GBP/INR bounced back on Thursday after dropping 0.20% in the previous session. However, the pair is trading near the resistance line of a horizontal channel and is still about to break above it. If it happens, the price will update the highest level in over five years. At the time of writing, one British pound buys 100.174 Indian rupees, up 0.62% as of 8:40 AM UTC.
The pound was lifted by comments made by Bank of England (BoE) Governor Andrew Bailey, who ruled out negative rates once again and said that Britain’s economy was about to recover rapidly as the country continues with the vaccination programme. He stated:
“I really do think that we are going to see a pronounced recovery in the economy as the vaccination programme, as it is doing now, rolls out.”
Speaking about the possibility of sub-zero interest rates, the Governor said that policymakers hadn’t taken any decision on whether the rates should be reduced to the negative territory. He said that it was not clear whether such a move would be of substantial help for the economy. Bailey said:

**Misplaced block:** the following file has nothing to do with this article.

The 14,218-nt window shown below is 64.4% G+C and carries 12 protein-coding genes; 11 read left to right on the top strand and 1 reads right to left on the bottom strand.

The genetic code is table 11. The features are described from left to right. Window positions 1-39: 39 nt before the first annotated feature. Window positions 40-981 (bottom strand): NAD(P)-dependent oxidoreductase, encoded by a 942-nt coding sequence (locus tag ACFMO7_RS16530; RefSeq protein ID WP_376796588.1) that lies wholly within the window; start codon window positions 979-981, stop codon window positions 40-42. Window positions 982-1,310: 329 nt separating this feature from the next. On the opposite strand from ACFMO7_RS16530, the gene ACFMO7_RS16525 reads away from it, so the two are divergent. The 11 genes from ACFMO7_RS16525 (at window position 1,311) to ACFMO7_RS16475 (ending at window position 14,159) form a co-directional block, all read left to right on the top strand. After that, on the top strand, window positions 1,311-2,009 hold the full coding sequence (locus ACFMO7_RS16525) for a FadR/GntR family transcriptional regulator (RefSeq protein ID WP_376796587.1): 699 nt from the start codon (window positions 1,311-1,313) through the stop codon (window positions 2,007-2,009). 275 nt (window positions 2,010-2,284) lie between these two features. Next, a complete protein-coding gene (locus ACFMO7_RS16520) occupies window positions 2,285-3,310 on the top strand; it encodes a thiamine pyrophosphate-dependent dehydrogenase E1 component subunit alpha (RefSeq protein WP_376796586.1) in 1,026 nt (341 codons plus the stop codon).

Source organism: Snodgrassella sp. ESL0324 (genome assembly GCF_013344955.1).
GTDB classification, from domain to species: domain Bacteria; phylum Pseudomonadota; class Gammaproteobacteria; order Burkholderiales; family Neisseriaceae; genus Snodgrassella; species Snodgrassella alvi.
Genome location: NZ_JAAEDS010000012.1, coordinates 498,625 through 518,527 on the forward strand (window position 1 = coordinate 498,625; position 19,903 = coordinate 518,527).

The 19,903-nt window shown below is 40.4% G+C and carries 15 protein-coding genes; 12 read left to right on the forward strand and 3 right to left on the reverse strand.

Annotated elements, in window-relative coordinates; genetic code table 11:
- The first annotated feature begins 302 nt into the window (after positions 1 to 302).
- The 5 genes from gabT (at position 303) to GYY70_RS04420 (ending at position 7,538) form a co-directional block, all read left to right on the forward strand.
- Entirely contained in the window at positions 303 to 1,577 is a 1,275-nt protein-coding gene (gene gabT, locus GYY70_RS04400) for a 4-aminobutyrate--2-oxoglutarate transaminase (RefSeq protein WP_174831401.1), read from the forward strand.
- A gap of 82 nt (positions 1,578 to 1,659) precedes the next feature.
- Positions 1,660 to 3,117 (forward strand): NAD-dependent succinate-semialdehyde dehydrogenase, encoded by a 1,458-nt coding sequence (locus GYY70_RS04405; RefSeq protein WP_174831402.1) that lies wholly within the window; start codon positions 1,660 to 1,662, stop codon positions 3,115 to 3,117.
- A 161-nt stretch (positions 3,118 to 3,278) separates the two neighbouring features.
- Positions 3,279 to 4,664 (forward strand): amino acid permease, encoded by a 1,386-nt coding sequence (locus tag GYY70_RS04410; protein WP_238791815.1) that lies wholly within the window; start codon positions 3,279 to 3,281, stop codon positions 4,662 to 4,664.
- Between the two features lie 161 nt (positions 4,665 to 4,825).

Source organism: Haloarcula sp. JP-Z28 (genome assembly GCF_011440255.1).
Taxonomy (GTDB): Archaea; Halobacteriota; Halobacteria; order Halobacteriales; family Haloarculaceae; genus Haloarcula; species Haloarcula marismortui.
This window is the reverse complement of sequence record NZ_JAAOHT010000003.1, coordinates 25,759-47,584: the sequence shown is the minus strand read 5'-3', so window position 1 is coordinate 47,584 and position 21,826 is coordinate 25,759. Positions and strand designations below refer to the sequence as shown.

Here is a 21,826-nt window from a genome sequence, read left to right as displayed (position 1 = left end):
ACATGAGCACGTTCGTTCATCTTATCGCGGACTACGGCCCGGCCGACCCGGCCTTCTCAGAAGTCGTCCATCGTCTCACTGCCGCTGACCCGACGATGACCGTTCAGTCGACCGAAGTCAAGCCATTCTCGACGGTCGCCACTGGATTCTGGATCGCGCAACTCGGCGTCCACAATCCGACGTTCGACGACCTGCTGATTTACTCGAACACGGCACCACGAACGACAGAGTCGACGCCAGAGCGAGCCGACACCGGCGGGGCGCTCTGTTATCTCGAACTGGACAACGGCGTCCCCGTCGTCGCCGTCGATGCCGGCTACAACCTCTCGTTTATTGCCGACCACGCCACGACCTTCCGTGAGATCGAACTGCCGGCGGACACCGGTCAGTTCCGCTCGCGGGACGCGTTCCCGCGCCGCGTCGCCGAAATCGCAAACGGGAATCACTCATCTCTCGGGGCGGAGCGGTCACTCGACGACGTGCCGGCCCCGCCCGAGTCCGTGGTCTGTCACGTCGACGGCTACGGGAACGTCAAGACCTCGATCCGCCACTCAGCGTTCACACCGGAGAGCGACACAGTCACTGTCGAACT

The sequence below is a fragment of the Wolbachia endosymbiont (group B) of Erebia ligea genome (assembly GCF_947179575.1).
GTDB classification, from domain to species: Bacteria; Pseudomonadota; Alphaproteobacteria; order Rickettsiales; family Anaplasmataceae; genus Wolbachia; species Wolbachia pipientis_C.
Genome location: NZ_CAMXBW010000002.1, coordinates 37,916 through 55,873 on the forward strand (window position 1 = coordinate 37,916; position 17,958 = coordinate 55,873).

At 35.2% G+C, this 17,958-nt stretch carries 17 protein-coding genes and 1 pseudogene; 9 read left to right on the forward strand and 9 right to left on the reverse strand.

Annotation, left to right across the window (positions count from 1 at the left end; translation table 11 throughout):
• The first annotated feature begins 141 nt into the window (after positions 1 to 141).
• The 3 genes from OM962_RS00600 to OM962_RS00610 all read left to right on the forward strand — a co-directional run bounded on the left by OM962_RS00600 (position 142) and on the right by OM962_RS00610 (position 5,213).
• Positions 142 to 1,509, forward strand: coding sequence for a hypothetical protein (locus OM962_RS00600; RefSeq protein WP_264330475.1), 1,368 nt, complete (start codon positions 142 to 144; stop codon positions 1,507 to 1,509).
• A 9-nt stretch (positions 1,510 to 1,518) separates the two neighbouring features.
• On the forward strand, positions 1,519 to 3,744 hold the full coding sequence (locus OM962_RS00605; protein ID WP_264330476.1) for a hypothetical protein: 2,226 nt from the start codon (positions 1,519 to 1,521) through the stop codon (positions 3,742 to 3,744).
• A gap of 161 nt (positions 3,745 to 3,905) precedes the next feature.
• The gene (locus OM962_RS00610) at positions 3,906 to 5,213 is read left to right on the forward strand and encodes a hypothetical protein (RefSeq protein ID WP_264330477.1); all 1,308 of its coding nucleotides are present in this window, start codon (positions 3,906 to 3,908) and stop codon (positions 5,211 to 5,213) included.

“We have not taken any decision, in fact we’ve not actually discussed, whether or not to introduce negative rates.”
Earlier this week, BoE chief economist Andy Haldane also said that he expected an economic recovery “at a rate of knots.”
Still, Bailey noted that the third lockdown implemented in England and other regions would put more pressure on the economy compared to the previous one.
UK Daily Death Toll Pushed Past 1,800
Meanwhile, Britain continues to vaccinate the population at a high rate, but the death toll just updated the record anyway. The government reported over 1,820 COVID-related deaths on Wednesday for the first time ever. UK Prime Minister told media that the death figures were appalling but they would continue to rise in the coming days due to the new variant discovered last month, which is about 70% more infectious. The good news is that the vaccine produced by Pfizer and BioNTech seems to work against it, according to a recent study.
What’s worrying is that there is “no evidence” that the national lockdown is effective at reducing the infection rates, researchers warned earlier today.